When one book isn’t enough, try a subscription or package deal. Amazon’s Kindle Unlimited ($47.86 for 6 months) covers all genres of e-books, 24Symbols has e-book subscriptions with recommendations (starting at $9 a month), Libro.fm (starting at $30) is an option for audiobook lovers that supports local stores, Amazon’s Audible has an extensive audiobook selection (starting at $15 for one title), and Marvel Unlimited ($55 a year) can please a comic book fan.
If they do prefer reading words printed on paper, consider a gift card from a local bookstore in their area or from Bookshop.org, which sells online and splits payments with indie booksellers. A great way to give books but make it personal is TBR, which lets you put in their interests to get suggested titles ($87.50 for three books and recommendations).
Relaxing apps to distract them from reality
Got a doomscroller on your hands? Give them something to look at on their phones that won’t leave them depressed, like a soothing mobile video game or creative app. Our video game experts at Launcher have rounded up a list of their favorite iPhone games, with giftable options including Dicey Dungeons ($4.99), Love You To Bits ($3.99) and Solitairica ($3.99). Games aren’t the only way to unwind on a phone. Get creative people Procreate Pocket ($4.99) to make find art or relaxing doodles. Musicians will enjoy making tunes on Abelton Note ($5.99).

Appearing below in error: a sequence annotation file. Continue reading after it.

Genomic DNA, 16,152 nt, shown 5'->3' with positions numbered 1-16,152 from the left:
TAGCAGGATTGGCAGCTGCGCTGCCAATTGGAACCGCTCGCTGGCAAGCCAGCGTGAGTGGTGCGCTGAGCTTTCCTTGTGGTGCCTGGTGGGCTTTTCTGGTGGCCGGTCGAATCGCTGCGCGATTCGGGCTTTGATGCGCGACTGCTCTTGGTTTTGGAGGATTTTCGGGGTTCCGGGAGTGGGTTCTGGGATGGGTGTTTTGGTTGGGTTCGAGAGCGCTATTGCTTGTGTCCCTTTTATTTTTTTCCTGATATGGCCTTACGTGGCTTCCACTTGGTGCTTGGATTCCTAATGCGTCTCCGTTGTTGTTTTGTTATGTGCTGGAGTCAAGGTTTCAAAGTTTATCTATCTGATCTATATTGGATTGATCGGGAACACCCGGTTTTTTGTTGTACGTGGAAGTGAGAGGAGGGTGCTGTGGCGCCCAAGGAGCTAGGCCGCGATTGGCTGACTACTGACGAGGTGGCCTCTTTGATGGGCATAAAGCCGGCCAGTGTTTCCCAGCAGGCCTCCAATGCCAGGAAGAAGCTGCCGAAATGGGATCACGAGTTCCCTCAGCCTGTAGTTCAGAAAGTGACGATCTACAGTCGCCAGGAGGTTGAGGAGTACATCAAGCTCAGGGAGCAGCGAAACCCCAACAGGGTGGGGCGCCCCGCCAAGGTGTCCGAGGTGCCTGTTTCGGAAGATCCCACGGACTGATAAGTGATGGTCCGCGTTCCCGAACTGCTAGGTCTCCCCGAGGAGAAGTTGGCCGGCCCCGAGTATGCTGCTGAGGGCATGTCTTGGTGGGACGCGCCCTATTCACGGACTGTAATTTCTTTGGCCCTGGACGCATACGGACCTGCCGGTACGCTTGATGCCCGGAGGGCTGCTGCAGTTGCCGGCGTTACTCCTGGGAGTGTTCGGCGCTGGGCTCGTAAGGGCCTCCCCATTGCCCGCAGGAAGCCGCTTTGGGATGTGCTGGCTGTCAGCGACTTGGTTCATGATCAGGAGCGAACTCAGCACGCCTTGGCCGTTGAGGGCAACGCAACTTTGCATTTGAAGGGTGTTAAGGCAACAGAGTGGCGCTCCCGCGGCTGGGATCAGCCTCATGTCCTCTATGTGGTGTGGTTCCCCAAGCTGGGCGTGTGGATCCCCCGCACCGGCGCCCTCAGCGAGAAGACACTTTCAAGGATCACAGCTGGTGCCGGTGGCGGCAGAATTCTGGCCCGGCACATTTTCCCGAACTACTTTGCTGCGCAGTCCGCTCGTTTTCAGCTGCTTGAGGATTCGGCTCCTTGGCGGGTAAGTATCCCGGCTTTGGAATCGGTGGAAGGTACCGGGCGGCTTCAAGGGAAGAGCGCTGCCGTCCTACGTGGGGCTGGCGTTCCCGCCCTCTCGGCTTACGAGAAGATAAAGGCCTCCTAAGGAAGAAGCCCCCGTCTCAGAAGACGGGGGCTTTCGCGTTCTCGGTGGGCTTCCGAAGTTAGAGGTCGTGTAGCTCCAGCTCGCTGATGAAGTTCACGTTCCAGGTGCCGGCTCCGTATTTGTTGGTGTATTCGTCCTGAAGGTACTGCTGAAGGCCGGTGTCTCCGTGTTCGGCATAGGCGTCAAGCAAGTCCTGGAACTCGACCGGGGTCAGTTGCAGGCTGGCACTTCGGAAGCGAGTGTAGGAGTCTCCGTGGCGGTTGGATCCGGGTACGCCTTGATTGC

You can gift a paid app in the Apple App Store by hitting the share button, or you can give them credit at the Google Play store. Most of our favorite mobile games are free with in-app purchases, such as Two Dots, but you can recommend the game and gift some app store credit from Apple or Google Play for them to spend on their games. You can also give the gift of virtual currency if you know what they play. No, not crypto, but something more stable like Minecraft Minecoins.
Activities you can do online or in real life